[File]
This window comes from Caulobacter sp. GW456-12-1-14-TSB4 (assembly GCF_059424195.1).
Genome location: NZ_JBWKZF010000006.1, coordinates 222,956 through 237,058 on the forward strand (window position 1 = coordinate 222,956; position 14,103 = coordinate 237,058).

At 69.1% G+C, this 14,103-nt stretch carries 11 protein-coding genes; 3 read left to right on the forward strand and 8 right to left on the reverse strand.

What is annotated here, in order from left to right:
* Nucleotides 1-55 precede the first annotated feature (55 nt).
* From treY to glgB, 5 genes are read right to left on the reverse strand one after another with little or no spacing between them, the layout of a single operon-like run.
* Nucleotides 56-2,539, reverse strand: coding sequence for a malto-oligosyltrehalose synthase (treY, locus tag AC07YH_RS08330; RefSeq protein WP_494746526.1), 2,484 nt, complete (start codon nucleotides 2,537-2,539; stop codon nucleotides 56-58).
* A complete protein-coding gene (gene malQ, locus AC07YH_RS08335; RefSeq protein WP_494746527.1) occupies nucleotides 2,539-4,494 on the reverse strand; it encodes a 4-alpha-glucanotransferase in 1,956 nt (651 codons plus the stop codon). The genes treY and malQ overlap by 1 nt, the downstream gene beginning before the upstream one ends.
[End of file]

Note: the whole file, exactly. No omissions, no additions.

This window comes from Caulobacter sp. GW456-12-1-14-TSB4 (assembly GCF_059424195.1).
Genome location: NZ_JBWKZF010000006.1, coordinates 222,956 through 237,058 on the forward strand (window position 1 = coordinate 222,956; position 14,103 = coordinate 237,058).

At 69.1% G+C, this 14,103-nt stretch carries 11 protein-coding genes; 3 read left to right on the forward strand and 8 right to left on the reverse strand.

What is annotated here, in order from left to right:
* Nucleotides 1-55 precede the first annotated feature (55 nt).
* From treY to glgB, 5 genes are read right to left on the reverse strand one after another with little or no spacing between them, the layout of a single operon-like run.
* Nucleotides 56-2,539, reverse strand: coding sequence for a malto-oligosyltrehalose synthase (treY, locus tag AC07YH_RS08330; RefSeq protein WP_494746526.1), 2,484 nt, complete (start codon nucleotides 2,537-2,539; stop codon nucleotides 56-58).
* A complete protein-coding gene (gene malQ, locus AC07YH_RS08335; RefSeq protein WP_494746527.1) occupies nucleotides 2,539-4,494 on the reverse strand; it encodes a 4-alpha-glucanotransferase in 1,956 nt (651 codons plus the stop codon). The genes treY and malQ overlap by 1 nt, the downstream gene beginning before the upstream one ends.